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"Shakespeare Authorship Pages"

NB: Despite a message posted on Yahoo, this website does NOT "promot[e] the Earl [of Oxford] as the true author of the works credited to Shakespeare." Rather, it recognizes William Shakespeare as the true author of the works credited to William Shakespeare. (Contemporaries of William Shakespeare may have been fantastic to our way of thinking, but they were not entirely stupid!)

John Brownswerd's Latin poems, edited by Dana Sutton ["[new]"

Monstrous Adversary ["[new]"

William Shakespeare of Stratford-upon-Avon: "our Roscius" ["[new]"

PBS and Rubbo on Marlowe as Shakespeare.

Review of Diana Price's Shakespeare's Unorthodox Biography, by Tom Veal.

Review of Richard Whalen's Shakespeare: Who Was He?, by Paul Franssen.

What was the date of Oxford's birth?

Was Stratford upon Avon a town without books?

On the New York Times articles (10 February 2002).

On Diana Price's Shakespeare's Unorthodox Biography (2001).

SHAXDOX Full diplomatic transcriptions of contemporary documents concerning William Shakespeare of Stratford-upon-Avon and London. UNDER DEVELOPMENT ["[new]"

OXDOX: Full diplomatic transcriptions of contemporary documents concerning Edward de Vere 17th earl of Oxford.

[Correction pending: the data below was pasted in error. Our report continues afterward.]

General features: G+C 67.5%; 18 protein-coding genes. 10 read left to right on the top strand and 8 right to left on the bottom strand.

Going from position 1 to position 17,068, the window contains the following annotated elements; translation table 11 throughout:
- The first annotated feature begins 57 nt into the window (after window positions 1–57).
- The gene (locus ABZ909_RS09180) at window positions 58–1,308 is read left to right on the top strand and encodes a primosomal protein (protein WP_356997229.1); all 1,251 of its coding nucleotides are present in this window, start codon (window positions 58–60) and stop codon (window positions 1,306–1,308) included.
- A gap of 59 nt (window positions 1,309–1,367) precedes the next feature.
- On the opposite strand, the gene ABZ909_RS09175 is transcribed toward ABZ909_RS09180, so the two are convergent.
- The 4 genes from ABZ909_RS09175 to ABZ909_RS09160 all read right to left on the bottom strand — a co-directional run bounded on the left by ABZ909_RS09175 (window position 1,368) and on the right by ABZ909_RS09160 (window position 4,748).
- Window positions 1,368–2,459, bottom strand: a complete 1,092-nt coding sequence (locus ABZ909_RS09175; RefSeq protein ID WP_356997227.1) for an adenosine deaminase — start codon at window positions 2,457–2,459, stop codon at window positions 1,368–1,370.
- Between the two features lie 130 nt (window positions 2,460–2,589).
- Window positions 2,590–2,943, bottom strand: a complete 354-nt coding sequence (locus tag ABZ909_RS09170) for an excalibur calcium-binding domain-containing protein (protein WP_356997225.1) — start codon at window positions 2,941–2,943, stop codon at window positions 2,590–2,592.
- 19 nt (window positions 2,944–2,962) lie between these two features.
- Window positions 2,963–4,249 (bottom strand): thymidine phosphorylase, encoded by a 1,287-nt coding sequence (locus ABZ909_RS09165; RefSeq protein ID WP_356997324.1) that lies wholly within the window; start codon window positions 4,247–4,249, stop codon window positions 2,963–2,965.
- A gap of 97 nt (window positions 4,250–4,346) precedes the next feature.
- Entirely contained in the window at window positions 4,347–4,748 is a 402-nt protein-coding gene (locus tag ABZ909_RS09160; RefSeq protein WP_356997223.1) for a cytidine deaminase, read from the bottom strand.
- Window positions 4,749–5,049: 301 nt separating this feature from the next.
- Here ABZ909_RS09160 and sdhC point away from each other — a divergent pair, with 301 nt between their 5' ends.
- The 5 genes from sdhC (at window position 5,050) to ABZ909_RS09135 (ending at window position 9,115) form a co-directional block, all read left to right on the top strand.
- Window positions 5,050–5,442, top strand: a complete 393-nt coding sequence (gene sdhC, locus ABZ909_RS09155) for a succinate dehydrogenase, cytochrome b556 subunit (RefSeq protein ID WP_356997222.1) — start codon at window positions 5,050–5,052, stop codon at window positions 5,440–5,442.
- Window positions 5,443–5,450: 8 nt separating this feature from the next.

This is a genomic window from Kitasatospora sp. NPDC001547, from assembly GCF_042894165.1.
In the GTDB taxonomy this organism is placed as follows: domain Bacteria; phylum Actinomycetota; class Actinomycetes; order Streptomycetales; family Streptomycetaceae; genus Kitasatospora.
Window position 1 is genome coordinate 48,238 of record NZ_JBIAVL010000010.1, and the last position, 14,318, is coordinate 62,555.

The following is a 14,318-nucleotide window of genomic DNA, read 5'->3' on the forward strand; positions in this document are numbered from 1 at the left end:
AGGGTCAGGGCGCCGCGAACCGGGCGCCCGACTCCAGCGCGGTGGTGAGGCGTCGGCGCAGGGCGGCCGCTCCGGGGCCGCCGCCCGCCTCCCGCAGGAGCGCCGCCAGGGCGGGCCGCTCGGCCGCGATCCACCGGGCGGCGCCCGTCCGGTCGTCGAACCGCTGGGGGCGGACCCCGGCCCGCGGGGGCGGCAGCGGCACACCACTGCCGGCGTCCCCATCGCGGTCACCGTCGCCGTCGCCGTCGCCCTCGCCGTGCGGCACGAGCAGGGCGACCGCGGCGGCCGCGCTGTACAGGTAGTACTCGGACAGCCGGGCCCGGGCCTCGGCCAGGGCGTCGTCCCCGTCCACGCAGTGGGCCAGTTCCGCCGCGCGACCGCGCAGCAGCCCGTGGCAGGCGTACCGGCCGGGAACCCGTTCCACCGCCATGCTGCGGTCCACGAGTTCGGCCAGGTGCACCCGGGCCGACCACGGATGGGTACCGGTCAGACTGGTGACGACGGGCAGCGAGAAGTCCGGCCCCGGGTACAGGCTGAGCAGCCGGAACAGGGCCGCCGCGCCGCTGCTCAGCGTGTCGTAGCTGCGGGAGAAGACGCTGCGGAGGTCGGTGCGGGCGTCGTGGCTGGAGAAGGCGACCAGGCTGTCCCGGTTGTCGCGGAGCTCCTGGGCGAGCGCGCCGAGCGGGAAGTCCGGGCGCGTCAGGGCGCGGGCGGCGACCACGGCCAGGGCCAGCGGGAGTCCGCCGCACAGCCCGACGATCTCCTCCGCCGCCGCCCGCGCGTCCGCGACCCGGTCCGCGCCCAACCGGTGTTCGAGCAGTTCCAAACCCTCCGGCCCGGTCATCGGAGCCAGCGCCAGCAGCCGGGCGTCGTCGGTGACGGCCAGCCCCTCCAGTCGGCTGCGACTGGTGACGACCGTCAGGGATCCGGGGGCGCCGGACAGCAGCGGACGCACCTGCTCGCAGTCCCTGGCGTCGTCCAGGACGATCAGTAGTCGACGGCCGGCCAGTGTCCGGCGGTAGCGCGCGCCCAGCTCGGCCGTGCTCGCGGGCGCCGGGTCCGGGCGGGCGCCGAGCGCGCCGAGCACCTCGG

Statement on Shakespeare and Oxford, with a summary conclusion, delivered as the opening position paper in a debate with Charles Vere earl of Burford, at the University of California, Berkeley, 24 April 1997.

Oxford's Men. Records of Oxford's Players on Provincial Tours (1580-1595)

Were Actors Literate? Does the fact that William Shakespeare was an actor show that he was illiterate?

Eight Witnesses to Shakespeare (seven new). The private annotations of intelligent and well-placed contemporaries testify to their belief that Shakespeare wrote Shakespeare.

Letters and memoranda of Edward de Vere 17th earl of Oxford. Seventy-six of Oxford's letters and memoranda have been identified, of which all but two are entirely in Oxford's own hand.

Oxford's habits of spelling. Oxford's spelling reveals that the English at his command was not that of the ordinary nobleman or Londoner of his day.

Oxford in Italy 1575-76. Documentary evidence reveals that Oxford dedicated his ten months in Italy primarily to sexual adventure.

Oxford and the Armada 1588. Documentary evidence reveals that Oxford abdicated responsibility at the time of the Spanish Armada.

Deadbeat Dad. A contemporary poem reveals that Oxford was considered by the wags of his time a deadbeat dad.

Sir George Buc (1560-1622): the Man who knew Shakespeare. Inscriptions and documents in the hand of Sir George Buc reveal, among other things, that Buc knew Shakespeare personally, and interviewed him concerning the authorship of a play.

Among the best links to Shakespeare on the Internet:

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